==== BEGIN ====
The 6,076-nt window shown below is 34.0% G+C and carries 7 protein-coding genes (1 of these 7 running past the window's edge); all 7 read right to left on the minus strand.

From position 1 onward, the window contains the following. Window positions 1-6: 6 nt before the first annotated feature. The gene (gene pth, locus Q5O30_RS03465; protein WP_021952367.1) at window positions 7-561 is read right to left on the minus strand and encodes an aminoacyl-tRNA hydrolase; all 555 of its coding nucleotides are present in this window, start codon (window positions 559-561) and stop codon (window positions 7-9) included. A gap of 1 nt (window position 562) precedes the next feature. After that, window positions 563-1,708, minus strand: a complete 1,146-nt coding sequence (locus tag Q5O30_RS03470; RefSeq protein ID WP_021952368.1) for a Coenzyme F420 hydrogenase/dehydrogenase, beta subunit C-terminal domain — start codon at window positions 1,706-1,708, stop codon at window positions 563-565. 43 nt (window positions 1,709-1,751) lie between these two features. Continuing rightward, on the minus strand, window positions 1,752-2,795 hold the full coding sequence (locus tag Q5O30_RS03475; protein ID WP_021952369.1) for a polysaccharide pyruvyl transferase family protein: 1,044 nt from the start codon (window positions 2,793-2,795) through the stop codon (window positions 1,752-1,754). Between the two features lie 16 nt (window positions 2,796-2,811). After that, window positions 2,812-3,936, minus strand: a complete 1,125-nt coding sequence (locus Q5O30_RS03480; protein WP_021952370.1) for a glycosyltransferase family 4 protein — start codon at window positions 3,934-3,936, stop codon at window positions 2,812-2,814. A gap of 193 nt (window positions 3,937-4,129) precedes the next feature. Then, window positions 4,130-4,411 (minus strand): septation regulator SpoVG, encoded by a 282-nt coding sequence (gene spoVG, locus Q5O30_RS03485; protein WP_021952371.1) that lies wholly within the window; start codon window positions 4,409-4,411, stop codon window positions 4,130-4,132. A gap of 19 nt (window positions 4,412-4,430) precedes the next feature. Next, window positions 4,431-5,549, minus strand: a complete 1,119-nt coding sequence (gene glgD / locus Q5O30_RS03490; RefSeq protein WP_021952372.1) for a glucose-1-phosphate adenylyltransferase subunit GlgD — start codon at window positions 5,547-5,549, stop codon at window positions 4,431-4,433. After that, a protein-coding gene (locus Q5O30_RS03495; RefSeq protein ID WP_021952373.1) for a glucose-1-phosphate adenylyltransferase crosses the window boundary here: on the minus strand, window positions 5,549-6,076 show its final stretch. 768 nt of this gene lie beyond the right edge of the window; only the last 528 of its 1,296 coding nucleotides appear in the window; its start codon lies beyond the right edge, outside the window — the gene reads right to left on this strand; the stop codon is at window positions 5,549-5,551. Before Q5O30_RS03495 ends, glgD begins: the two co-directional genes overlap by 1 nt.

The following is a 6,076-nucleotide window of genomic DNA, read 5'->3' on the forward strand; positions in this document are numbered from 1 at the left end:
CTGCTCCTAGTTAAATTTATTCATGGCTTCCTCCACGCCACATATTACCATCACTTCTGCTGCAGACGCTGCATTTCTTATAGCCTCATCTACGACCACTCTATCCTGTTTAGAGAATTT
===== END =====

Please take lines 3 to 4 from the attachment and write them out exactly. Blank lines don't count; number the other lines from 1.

The following is a 6,076-nucleotide window of genomic DNA, read 5'->3' on the forward strand; positions in this document are numbered from 1 at the left end:
CTGCTCCTAGTTAAATTTATTCATGGCTTCCTCCACGCCACATATTACCATCACTTCTGCTGCAGACGCTGCATTTCTTATAGCCTCATCTACGACCACTCTATCCTGTTTAGAGAATTT